NEW YORK (
's annual shareholder meeting may be dominated by the recent scandal involving David Sokol, though investors and analysts are also hoping to get some information about how Berkshire's various businesses have performed in the first quarter.
Overseas opportunities are likely to be an important focus, says Thomas Russo, partner at Gardner, Russo & Gardner, which has owned Berkshire Hathaway shares since 1981 and counts them as its third largest holding.
"We haven't seen any international investments recently, and they're going to be more expensive as the dollar weakens, but I think his appetite is still to continue to invest abroad," Russo says.
Michael Yoshikami, CEO of YCMNET Advisors, is curious to hear details from Berkshire chief
about his strategy in India and China.
"Is he looking to replicate what he's done in the United States in India. In other words, is he looking to buy cash flow-oriented businesses or is he looking at overseas investments as more of a venture capital-oriented strategy such as (Chinese electric car maker)
," Yoshikami wants to know.
In his latest shareholder letter, Buffett emphasized that capital spending, at least, will be mainly U.S. focused.
"Certainly our businesses will expand abroad in the future, but an overwhelming part of their future investments will be at home. In 2011, we will set a new record for capital spending--$8 billion--and spend
of the $2 billion increase in the United States," Buffett wrote.
Meyer Shields, analyst at Stifel Nicolaus, says he expects Buffett will offer details on losses related to the earthquakes in Japan and New Zealand. While Shields estimates those losses at just over $1 billion, he says he has little confidence in that figure. Still, Shields does not expect the difference between actual losses and his estimates to have a material effect on Berkshire's stock price.
Berkshire's four insurance segments generated an underwriting profit of more than $1.3 billion after taxes in 2010, up from $949 million in 2009. Investment gains in the unit totaled $3.86 billion, versus $4.27 billion in 2009. Overall, Berkshire earned nearly $13 billion in 2010 versus just over $8 billion in the previous year.
Berkshire typically releases first quarter results a week or so after its annual meeting in Omaha, and Buffett tends to take a longer term view of things in his closely-watched pronouncements to shareholders. This year, for example, he is expected to focus on the looming U.S. debt crisis.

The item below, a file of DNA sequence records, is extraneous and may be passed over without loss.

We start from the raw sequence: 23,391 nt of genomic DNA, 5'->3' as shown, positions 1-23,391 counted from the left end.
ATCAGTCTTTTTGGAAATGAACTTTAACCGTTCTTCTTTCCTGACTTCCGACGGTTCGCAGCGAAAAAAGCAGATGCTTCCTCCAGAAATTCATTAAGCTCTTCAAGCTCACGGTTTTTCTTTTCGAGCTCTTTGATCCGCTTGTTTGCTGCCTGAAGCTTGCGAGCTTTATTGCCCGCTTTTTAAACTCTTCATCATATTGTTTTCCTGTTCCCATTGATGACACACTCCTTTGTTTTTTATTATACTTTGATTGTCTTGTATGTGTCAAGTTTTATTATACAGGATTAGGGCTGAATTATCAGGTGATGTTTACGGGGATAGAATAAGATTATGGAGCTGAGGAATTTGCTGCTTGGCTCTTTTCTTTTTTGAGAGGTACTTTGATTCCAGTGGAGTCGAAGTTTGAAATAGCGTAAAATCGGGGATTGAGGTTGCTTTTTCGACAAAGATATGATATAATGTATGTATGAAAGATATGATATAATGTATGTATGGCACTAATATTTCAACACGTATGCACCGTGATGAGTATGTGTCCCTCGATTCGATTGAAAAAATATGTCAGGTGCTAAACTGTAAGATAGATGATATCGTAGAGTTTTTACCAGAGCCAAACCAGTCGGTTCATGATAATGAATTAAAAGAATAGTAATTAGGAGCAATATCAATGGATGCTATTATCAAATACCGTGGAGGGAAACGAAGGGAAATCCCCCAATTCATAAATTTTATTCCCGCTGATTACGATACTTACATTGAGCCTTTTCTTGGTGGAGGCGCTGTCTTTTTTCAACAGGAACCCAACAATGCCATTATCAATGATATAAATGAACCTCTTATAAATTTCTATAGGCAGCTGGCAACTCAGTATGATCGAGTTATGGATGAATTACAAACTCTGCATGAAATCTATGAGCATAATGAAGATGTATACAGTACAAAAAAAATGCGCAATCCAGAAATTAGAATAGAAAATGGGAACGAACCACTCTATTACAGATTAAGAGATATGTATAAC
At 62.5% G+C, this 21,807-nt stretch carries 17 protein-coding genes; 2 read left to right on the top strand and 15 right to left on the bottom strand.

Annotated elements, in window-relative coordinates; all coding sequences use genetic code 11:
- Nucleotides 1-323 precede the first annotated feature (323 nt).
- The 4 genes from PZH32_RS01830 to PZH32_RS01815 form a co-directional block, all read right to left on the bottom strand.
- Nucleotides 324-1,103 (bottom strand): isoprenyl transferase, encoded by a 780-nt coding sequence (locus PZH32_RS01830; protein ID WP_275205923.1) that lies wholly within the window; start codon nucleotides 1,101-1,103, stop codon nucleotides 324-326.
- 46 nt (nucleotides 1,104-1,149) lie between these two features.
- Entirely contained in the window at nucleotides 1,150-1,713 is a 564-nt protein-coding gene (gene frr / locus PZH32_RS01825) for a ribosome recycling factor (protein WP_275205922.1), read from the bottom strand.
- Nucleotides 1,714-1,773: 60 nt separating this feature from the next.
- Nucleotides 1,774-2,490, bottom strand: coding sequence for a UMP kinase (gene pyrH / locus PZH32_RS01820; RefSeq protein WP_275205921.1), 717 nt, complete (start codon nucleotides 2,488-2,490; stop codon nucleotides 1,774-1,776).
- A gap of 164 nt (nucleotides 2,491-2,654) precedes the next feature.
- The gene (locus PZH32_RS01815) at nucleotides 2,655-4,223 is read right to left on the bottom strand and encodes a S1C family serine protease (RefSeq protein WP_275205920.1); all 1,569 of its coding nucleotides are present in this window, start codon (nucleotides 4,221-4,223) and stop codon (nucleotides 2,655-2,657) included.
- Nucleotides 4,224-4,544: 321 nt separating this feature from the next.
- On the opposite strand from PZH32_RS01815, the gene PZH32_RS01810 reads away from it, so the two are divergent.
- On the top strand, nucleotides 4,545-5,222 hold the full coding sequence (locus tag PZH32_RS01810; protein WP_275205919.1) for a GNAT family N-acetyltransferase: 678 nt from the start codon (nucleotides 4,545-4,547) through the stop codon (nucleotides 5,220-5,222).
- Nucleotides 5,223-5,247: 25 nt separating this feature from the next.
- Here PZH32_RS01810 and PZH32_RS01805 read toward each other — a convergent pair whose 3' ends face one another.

The topic of David Sokol, however, and the questions it raises about who will succeed Buffett seen by many as the most likely candidate to succeed Berkshire Chairman Warren Buffett, are clearly on investors' minds. Sokol resigned late last month amid stunning revelations that he traded in shares of Lubrizol while talking with investment bankers at Citigroup about recommending Lubrizol to Buffett as a potential acquisition candidate. Berkshire announced a deal to acquire the chemical manufacturer for $9 billion on March 14.
As of mid-Thursday Berkshire shares were down 2.02% since March 30, the day Sokol resigned, versus a gain of 2.81% for the S&P 500.
Yoshikami, who holds Berkshire shares in YMCNET's portfolio, does not attribute the underperformance to the Sokol issue, however.
"It's a pretty conservative stock, and people have been chasing growth in this environment," Yoshikami says.
Nonetheless, Yoshikami says he hopes Buffett will provide more clarity on who is in line to succeed him now that Sokol is out of the picture. Yoshikami believes a portfolio manager would make a better candidate than a professional manager.
"I think of Berkshire as more of a holding company. It's more about how do you construct a portfolio, and then you're hands off letting CEOs run things," Yoshikami says.
Conventional wisdom has been that a business executive would have the most authority and visibility, while a group of portfolio managers would run things behind the scenes. Nonethless, Stifel analyst Shields thinks putting a portfolio manager in charge could make sense.
"I had never thought of it before, but it's not a bad suggestion," Shields says.
Written by Dan Freed in New York
Disclosure: TheStreet's editorial policy prohibits staff editors, reporters and analysts from holding positions in any individual stocks.